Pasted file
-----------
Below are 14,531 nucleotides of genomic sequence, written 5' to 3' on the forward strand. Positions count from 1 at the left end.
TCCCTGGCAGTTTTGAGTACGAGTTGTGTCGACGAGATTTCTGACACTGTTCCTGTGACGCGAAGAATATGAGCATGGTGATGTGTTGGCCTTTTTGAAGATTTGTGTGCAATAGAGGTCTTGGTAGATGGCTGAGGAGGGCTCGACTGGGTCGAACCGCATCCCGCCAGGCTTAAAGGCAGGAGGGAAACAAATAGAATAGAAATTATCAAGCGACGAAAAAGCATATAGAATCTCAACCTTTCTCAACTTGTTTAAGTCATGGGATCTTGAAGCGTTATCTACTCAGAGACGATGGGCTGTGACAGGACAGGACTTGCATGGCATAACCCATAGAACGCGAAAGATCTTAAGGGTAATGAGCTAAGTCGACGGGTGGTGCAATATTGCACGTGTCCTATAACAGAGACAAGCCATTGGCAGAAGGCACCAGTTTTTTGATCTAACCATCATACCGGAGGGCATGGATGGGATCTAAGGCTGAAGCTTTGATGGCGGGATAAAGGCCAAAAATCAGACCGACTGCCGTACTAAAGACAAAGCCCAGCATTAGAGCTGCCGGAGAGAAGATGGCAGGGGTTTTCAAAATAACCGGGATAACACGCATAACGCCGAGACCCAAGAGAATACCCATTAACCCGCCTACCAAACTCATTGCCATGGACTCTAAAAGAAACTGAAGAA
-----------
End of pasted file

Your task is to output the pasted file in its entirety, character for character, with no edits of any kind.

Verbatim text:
Below are 14,531 nucleotides of genomic sequence, written 5' to 3' on the forward strand. Positions count from 1 at the left end.
TCCCTGGCAGTTTTGAGTACGAGTTGTGTCGACGAGATTTCTGACACTGTTCCTGTGACGCGAAGAATATGAGCATGGTGATGTGTTGGCCTTTTTGAAGATTTGTGTGCAATAGAGGTCTTGGTAGATGGCTGAGGAGGGCTCGACTGGGTCGAACCGCATCCCGCCAGGCTTAAAGGCAGGAGGGAAACAAATAGAATAGAAATTATCAAGCGACGAAAAAGCATATAGAATCTCAACCTTTCTCAACTTGTTTAAGTCATGGGATCTTGAAGCGTTATCTACTCAGAGACGATGGGCTGTGACAGGACAGGACTTGCATGGCATAACCCATAGAACGCGAAAGATCTTAAGGGTAATGAGCTAAGTCGACGGGTGGTGCAATATTGCACGTGTCCTATAACAGAGACAAGCCATTGGCAGAAGGCACCAGTTTTTTGATCTAACCATCATACCGGAGGGCATGGATGGGATCTAAGGCTGAAGCTTTGATGGCGGGATAAAGGCCAAAAATCAGACCGACTGCCGTACTAAAGACAAAGCCCAGCATTAGAGCTGCCGGAGAGAAGATGGCAGGGGTTTTCAAAATAACCGGGATAACACGCATAACGCCGAGACCCAAGAGAATACCCATTAACCCGCCTACCAAACTCATTGCCATGGACTCTAAAAGAAACTGAAGAA